The opinion of the court was delivered by: Hon. Glenn T. Suddaby, United States District Judge
MEMORANDUM-DECISION and ORDER
Currently before the Court, in this action filed by A.J. Rinella & Co., Inc. ("Plaintiff") against Wohrle's Foods, Inc., and Wohrle's Inc. ("Defendants") asserting various claims including a claim arising under the Perishable Agricultural Commodities Act ("PACA"), are Defendants' two motions to dismiss Plaintiff's Complaint. (Dkt. Nos. 11, 17.) For the reasons set forth below, both motions to dismiss are denied. However, counsel are directed to participate in a teleconference with the undersigned, during which they shall be heard as to whether they would prefer a stay of this action or joinder of the bankruptcy Trustee in this action, and after which the Court will issue a Decision and Order supplementing this Decision and Order.
Because the parties have, in their motion papers, demonstrated an adequate understanding of the procedural history of this action, the claims and factual allegations asserted in Plaintiff's Complaint, the arguments asserted by the parties in their motion papers, and the legal standards governing Defendants' motions and Plaintiff's claims, the Court will not recite that information in this Decision and Order, which is intended primarily for the review of the parties.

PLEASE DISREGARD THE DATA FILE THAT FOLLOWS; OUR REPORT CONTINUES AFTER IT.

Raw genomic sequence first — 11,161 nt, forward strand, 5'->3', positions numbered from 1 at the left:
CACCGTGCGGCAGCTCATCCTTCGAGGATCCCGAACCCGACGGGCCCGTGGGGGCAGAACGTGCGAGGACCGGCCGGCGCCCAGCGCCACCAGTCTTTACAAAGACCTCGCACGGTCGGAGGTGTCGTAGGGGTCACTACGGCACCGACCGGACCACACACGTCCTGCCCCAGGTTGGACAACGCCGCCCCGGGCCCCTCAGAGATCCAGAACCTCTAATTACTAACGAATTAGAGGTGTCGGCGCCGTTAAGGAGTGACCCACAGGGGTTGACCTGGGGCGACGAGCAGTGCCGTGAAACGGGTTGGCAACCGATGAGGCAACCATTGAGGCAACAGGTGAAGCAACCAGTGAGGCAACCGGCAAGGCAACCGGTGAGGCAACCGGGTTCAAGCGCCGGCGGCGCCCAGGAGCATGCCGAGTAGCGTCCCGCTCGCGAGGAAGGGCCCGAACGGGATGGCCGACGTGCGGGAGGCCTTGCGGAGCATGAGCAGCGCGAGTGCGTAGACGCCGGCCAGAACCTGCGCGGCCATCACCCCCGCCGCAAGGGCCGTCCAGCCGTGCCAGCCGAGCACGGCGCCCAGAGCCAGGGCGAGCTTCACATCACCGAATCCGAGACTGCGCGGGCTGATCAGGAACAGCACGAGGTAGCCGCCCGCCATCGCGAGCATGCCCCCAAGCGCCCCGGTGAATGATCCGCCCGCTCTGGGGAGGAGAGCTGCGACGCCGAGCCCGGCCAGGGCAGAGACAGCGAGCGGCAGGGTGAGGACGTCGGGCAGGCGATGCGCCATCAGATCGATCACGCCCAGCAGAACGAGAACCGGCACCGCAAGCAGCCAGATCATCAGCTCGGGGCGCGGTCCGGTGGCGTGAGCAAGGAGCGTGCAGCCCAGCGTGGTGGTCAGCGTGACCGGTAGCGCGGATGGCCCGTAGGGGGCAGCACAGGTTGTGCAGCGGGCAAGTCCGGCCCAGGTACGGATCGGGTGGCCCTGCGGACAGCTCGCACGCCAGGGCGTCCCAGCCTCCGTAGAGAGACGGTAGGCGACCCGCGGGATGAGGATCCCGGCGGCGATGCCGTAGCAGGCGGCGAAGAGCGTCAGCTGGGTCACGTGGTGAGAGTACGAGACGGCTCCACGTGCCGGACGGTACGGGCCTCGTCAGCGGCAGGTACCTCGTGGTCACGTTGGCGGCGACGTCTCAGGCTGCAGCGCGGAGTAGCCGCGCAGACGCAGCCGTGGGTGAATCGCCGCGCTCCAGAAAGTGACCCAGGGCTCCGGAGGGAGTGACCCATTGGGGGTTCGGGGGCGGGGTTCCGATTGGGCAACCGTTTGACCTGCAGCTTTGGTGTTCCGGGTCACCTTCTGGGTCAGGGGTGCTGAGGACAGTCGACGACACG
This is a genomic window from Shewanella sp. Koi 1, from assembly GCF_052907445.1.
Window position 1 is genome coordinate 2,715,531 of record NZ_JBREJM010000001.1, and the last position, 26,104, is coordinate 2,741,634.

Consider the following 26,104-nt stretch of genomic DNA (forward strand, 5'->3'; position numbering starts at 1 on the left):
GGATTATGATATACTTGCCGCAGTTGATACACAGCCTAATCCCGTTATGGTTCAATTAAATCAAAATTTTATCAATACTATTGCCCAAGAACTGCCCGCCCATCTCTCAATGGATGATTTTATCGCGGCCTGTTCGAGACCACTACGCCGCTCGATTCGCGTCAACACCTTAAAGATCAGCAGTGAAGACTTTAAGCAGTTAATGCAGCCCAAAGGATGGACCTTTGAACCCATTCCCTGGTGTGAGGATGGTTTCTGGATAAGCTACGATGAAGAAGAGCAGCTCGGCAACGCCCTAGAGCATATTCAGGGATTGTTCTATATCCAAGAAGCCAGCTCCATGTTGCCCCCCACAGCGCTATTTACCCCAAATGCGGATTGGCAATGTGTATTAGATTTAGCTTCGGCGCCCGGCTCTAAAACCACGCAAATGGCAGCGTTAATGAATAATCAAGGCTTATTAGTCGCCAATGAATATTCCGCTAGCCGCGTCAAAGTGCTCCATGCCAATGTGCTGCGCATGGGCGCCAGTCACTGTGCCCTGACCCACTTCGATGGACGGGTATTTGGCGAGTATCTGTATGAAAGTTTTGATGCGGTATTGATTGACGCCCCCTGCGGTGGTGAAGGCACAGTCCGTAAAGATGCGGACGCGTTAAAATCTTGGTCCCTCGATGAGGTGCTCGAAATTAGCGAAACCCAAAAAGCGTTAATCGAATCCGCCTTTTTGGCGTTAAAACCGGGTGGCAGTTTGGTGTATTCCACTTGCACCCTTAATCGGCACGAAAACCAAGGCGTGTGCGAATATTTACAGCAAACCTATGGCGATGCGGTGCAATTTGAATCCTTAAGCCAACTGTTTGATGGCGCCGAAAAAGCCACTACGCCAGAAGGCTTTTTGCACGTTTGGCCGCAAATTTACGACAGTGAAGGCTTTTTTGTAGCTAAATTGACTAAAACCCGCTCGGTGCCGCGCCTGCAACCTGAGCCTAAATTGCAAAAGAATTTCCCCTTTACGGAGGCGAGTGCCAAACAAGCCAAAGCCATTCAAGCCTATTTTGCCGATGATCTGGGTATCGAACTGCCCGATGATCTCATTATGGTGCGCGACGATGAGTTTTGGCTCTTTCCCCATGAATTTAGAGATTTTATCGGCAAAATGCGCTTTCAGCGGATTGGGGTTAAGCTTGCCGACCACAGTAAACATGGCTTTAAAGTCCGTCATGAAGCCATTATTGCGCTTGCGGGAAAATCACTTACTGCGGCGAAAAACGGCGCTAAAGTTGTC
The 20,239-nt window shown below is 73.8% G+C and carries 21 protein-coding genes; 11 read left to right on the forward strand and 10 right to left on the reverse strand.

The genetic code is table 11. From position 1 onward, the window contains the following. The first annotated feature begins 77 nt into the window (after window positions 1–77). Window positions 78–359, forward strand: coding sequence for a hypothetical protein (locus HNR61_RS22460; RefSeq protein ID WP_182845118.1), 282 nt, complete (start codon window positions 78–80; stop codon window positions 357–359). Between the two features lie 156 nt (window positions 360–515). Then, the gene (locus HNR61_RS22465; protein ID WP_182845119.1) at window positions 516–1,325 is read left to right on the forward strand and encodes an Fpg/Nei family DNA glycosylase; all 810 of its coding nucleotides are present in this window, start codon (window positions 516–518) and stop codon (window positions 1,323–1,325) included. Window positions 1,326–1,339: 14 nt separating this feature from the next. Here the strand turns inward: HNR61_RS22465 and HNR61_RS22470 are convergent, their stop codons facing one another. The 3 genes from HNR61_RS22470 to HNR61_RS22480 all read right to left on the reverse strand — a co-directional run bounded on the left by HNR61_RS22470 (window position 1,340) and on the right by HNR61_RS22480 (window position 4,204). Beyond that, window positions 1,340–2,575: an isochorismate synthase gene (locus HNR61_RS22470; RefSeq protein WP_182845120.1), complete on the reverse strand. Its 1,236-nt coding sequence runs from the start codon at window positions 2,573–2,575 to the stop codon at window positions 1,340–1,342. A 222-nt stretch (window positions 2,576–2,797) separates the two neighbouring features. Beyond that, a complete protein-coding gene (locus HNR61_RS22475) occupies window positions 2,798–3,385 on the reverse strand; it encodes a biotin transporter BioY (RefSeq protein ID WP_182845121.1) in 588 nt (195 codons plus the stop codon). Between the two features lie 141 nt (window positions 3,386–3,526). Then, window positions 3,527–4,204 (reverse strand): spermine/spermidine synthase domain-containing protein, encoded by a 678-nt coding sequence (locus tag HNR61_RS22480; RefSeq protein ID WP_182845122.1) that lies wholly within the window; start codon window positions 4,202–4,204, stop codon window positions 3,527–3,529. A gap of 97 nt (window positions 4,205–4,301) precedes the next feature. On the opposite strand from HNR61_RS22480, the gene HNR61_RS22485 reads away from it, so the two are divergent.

A. Defendants' First Motion to Dismiss
Defendants' first motion to dismiss is denied for each of the following two alternative reasons. First, under the circumstances, the Court finds that it cannot consider any of the extrinsic documents that are offered by Defendants without converting their motion to dismiss for failure to state a claim to a motion for summary judgment. Gasaway v. Williams, 11-CV-0549, 2012 WL 264611, at *4 & n.9 (N.D.N.Y. Jan. 30, 2012) (Suddaby, J.) (describing the circumstances under which a court can consider documents outside the four corners of a complaint, on a motion to dismiss for failure to state a claim). The Court further finds that, without the benefit of such extrinsic documents, Defendants' failure-to-state-a-claim argument (which is based on those documents) fails.